All of which is to say that P.O.S.'s set was a bit chaotic, and though Stef Alexander's charisma shined through and he made some real connections with the front of the crowd, even he seemed a little on edge -- and anyone who's seen the typically positive P.O.S. perform knows that seeing Pissed Off Stef actually turn into a Pissed Off Stef is a pretty rare occurrence.
It would take a lot more than an ill-fitting venue to slow down the Hold Steady, though, especially given that they were playing their first Twin Cities gig in almost a year. After taking a bit of a hiatus (frontman Craig Finn has been working on a solo album
, due out at the end of January, plus the band has been in the studio working on a new Hold Steady record), the band is back in action with a slightly altered lineup. It was hard to tell whether they were overcompensating for the fact that their keyboardist Franz Nicolay is no longer with the group or because they were playing an unfamiliar venue, but the band fired off their songs at such a fast pace that Finn barely had the chance to address the audience during the set. The songs blazed at a frantic pace but their new even-more-guitar-heavy sound was focused and, at times, downright incendiary.
Like P.O.S., the Hold Steady chose to focus on mostly familiar material, grouping together a section of songs with especially Twin Cities-heavy, nostalgic lyrics. "This song's about pretty much the same thing," Finn cracked before "Your Little Hoodrat Friend," saying it was about "somebody who didn't learn their lesson." He followed it up a few songs later with "How a Resurrection Really Feels," making the line "Holly was the hoodrat, and now you finally know that" seem all the more congruous.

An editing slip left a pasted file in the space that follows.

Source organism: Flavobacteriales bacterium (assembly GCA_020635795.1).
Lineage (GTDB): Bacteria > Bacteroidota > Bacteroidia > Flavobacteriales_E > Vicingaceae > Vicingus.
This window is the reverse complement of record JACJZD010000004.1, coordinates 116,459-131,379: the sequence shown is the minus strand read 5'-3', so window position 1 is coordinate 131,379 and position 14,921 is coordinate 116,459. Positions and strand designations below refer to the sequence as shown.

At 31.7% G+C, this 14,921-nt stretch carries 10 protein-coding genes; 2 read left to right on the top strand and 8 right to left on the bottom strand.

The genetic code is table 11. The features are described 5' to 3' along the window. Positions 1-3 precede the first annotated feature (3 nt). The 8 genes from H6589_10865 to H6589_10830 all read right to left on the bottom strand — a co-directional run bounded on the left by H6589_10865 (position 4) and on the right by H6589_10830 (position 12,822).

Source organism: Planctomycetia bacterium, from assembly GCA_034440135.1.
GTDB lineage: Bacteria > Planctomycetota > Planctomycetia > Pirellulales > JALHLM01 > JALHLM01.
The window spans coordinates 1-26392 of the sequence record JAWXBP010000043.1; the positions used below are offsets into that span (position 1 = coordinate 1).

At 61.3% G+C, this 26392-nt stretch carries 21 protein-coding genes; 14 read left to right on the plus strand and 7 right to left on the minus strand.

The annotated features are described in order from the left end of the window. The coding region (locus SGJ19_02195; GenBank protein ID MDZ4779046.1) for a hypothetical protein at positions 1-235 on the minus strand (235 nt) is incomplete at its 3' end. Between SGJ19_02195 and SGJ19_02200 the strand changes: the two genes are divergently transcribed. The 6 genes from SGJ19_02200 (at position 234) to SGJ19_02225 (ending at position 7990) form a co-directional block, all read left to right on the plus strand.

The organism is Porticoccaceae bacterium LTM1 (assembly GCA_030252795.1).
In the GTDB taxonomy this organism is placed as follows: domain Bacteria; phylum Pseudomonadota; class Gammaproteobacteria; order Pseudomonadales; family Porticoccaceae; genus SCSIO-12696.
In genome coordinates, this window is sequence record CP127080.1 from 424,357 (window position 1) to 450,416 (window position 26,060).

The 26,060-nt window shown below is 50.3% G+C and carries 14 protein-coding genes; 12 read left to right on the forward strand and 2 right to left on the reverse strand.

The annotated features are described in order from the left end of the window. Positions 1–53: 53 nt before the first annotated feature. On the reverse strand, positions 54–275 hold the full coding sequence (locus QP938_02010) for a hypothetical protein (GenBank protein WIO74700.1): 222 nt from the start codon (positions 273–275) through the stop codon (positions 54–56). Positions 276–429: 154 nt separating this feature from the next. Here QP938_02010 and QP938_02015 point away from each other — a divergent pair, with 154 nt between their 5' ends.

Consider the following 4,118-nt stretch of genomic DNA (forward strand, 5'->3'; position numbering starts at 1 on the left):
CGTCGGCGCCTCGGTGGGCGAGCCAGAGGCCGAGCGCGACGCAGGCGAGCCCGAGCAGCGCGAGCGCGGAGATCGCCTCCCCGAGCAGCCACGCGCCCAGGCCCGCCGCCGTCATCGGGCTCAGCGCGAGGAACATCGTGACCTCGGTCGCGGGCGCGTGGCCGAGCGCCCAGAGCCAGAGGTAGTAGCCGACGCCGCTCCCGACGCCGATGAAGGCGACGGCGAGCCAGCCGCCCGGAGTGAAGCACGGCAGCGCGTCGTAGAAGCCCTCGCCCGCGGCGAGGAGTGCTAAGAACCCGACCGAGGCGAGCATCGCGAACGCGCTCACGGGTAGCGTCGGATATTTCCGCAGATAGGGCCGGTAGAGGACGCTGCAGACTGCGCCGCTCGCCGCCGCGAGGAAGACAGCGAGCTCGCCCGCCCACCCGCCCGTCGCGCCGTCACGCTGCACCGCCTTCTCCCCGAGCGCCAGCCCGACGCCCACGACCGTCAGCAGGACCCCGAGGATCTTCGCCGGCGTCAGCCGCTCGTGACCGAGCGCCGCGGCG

For a community that seems to find endless joy in celebrating its own merits, the Hold Steady were the perfect way to cap off the night. "Minneapolis, St. Paul, Twin Cities, Brooklyn, U.S.A. -- we are all the Hold Steady," Finn declared in their encore, bringing it all home both literally and figuratively with "Killer Parties" while guitarist Tad Kubler abandoned his instrument to take the evening's most successful stage dive into a sea of outstretched arms. Everyone knows that they're really a Brooklyn band, but every time the Hold Steady come home, they're ours.
Personal bias: As previously mentioned, I am gainfully employed by the party host's competitor -- not to mention the fact that the gig was booked by my friend and a frequent Gimme Noise photo contributor, Stacy Schwartz. So, more bias than the typical show, I suppose, but overall I thought it was a really fun night.
The crowd: If I listed every person I ran into at this party, the list would be longer than my review.
Overheard in the crowd: Lots of singing along to the Hold Steady, with one girl near me practically falling over the balcony railing to gesture dramatically along with Finn.
Random notebook dump: Didn't make it in time for No Bird Sing, unfortunately, and was upstairs for most of Night Moves' set; for all the sound problems that plagued the evening, John Pelant's voice rang out crystal clear and managed to cut through the din of the party.
Hold Steady set list:
Rock & Roll Problems
Girls Like Status
Sequestered in Memphis
Hot Soft Light
Stuck Between Stations
Multitude of Casualties
You Gotta Dance (With Who You Came to the Dance With)
You Can Make Him Like You
Your Little Hoodrat Friend
Chicago Seemed Tired Last Night
How a Resurrection Really Feels
Dr. Love (KISS)